Freestyle masters spill the beans.
You need to know your body, how it reacts, and how fast your reflexes are to pull off upside-down moves. Try new tricks on jumps you’re familiar with so there’re no surprises or problems with speed. Always know where the ground is, and try to spot the landing as early as possible in the trick. If you can see the landing, it’s easier to come down on your feet board.
You’ll inevitably fall on your head a few times, so train in powder and start with simple rotations–like a backflip, for example. A backflip is easier than a 360, it just takes more commitment. Don’t do a trick you’re not 100-percent sure of when it’s icy.
Before a hard inverted trick, I always try to visualize the whole movement and repeat it in my mind so it’s imprinted–then I can focus on sticking it.–David Pitschi
First you should practice keeping your weight centered. The best way is on a skateboard mini ramp or on a short, flatground handrail with your skate or your snowboard. Keep it short so that when you fall, you won’t land on the rail.
As you get more confident you can take your skills to longer rails and rails going down stairs. It also helps to have an old, trashed board; you can make it your rail and jib board. To boost your confidence, dull the edges with a file or something–I usually rub mine on the pavement or on the handrail itself. This gives you one less thing to worry about catching the edge.
The most important thing is commitment. You have to commit. Don’t even think about any make-it-or-die rails if you’re not committed. Live the moment in your head before you do it. Be confident! It’s important to work your way up slowly. Peace out to everyone. Jib Nation, keeping it real!–Joni Malmi
Speed in the pipe.
Don’t try to go straight up the pipe! Set yourself at about a 25-degree angle down the pipe. Every pipe is different, but knowing just how far down the pipe to cut takes experience. It’s a personal thing– you’ll figure it out.
Stay on the base of your board across the flatbottom! Putting too much pressure on your edge is the same as speed-checking braking, which is for chickens. Let it ride, wait ’til you get to the top of the pipe to jump.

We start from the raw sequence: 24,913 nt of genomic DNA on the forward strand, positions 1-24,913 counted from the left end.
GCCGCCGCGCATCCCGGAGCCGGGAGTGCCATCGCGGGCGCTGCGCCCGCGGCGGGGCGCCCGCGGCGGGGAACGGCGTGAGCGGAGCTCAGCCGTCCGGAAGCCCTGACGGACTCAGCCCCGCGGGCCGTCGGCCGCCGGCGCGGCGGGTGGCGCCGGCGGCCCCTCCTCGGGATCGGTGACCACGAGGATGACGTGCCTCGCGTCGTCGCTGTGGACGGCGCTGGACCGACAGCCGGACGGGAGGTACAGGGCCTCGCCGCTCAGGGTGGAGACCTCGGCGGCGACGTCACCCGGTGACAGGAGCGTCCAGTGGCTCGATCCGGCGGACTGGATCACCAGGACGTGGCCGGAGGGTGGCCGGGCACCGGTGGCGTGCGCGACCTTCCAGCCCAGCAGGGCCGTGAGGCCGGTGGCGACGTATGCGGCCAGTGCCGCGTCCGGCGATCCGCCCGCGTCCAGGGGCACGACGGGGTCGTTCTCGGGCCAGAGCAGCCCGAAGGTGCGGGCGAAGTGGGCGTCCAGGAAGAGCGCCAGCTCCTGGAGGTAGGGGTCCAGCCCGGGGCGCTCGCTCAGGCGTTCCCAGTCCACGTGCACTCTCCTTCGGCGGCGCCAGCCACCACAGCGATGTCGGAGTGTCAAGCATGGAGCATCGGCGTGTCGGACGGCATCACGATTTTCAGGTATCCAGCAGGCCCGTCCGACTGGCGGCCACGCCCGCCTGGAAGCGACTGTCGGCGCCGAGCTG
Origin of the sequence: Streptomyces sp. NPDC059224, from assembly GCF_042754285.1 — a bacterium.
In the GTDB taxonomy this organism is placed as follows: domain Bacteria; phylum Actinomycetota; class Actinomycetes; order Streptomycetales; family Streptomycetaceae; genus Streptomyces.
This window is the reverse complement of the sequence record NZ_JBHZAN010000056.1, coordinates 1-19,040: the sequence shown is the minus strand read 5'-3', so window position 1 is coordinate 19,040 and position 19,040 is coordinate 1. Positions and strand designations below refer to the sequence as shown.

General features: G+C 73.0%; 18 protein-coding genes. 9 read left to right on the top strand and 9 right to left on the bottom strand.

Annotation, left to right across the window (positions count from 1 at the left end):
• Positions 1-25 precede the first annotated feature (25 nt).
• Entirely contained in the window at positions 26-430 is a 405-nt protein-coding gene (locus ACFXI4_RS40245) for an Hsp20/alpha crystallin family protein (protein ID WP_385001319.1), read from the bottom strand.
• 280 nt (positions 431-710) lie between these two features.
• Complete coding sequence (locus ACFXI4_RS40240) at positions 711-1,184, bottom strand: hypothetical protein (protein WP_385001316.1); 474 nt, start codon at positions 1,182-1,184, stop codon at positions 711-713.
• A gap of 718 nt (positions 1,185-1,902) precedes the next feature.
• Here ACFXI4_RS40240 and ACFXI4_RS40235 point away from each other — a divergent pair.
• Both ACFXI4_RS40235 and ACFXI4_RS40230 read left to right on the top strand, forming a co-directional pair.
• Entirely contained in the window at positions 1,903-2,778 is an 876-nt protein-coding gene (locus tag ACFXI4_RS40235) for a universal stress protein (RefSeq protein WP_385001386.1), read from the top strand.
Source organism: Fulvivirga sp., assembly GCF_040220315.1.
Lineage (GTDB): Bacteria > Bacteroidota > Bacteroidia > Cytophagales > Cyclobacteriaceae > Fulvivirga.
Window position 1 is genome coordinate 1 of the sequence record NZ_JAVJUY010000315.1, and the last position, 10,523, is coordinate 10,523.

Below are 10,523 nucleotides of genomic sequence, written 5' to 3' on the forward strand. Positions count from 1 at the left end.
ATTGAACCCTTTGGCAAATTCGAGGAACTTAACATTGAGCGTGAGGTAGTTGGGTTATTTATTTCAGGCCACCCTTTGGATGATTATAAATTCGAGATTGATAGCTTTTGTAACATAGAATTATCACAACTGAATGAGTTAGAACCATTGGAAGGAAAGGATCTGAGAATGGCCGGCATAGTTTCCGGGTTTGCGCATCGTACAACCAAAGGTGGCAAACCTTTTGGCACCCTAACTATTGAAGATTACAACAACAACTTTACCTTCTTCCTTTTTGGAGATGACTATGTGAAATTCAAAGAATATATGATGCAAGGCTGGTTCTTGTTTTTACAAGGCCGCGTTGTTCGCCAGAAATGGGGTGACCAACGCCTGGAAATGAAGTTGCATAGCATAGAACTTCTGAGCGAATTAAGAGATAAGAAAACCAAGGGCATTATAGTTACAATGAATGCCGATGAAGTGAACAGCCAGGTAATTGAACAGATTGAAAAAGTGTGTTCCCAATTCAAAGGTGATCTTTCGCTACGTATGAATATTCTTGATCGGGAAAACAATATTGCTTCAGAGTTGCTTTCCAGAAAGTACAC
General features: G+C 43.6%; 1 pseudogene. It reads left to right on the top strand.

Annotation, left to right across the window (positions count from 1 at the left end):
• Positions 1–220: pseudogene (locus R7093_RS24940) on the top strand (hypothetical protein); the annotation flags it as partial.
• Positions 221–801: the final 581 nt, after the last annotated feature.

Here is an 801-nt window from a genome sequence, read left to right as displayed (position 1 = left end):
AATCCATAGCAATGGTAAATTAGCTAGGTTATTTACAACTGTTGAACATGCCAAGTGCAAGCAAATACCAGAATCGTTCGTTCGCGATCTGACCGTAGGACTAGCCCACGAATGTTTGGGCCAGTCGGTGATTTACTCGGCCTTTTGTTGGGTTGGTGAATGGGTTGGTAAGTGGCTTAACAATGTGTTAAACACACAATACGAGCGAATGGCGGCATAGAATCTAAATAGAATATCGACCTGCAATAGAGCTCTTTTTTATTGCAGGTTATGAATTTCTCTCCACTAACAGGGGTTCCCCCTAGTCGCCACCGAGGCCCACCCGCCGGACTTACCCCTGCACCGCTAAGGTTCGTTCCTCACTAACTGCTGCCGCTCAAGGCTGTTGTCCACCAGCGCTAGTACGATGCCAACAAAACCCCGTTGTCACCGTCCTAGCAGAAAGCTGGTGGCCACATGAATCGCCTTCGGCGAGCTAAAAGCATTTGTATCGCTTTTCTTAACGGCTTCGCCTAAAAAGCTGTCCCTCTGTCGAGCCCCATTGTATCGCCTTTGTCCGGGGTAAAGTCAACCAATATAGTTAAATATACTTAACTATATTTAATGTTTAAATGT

You’ll only go as high as you can imagine yourself going, so think big!–Kyla Duffy
Always remember that the body follows the head, so whatever trick or spin you do, turn your head that way first. Then look for your landing, and your body will hopefully stop spinning and land the trick for you.
If you want to corkscrew a spin, use your shoulders. For instance, if you want to corkscrew a backside three 360 or five 540, throw your front shoulder down when you come off the jump. That’ll help you get corked.
The key to not getting thrown off-balance is to come off the jump right. Jump around all the time so you get used to being in the air. Repetition is key.–Marc Frank Montoya
I usually try to put all my weight on my toes when landing switch so I don’t butt-check. If you find yourself constantly landing on your butt or spinning around forward after landing, try leaning on your toes and bending your legs like Jamie Lynn. The biggest thing is practice.
Another trick to getting the weight differential right is making sure you’re on a long enough board and have a good stance-width. I ride about a 21-inch stance, and I’m just about centered. This makes it easier to land backward and forward. I hope this will help all the future stompers.–Andrew Crawford